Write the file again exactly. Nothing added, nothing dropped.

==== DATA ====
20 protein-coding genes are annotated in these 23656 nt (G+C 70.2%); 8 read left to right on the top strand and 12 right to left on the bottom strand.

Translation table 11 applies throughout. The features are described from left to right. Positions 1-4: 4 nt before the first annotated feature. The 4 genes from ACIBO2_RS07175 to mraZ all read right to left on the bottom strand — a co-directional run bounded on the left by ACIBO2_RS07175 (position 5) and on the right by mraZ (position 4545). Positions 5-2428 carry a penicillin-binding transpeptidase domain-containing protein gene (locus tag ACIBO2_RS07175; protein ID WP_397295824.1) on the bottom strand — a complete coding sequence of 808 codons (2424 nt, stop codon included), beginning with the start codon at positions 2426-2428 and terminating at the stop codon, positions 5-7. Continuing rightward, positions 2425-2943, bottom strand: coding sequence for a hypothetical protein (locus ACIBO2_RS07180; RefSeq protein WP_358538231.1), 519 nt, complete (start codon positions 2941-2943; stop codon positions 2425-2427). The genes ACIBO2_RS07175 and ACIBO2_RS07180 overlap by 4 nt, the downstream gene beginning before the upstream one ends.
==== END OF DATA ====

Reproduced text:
20 protein-coding genes are annotated in these 23656 nt (G+C 70.2%); 8 read left to right on the top strand and 12 right to left on the bottom strand.

Translation table 11 applies throughout. The features are described from left to right. Positions 1-4: 4 nt before the first annotated feature. The 4 genes from ACIBO2_RS07175 to mraZ all read right to left on the bottom strand — a co-directional run bounded on the left by ACIBO2_RS07175 (position 5) and on the right by mraZ (position 4545). Positions 5-2428 carry a penicillin-binding transpeptidase domain-containing protein gene (locus tag ACIBO2_RS07175; protein ID WP_397295824.1) on the bottom strand — a complete coding sequence of 808 codons (2424 nt, stop codon included), beginning with the start codon at positions 2426-2428 and terminating at the stop codon, positions 5-7. Continuing rightward, positions 2425-2943, bottom strand: coding sequence for a hypothetical protein (locus ACIBO2_RS07180; RefSeq protein WP_358538231.1), 519 nt, complete (start codon positions 2941-2943; stop codon positions 2425-2427). The genes ACIBO2_RS07175 and ACIBO2_RS07180 overlap by 4 nt, the downstream gene beginning before the upstream one ends.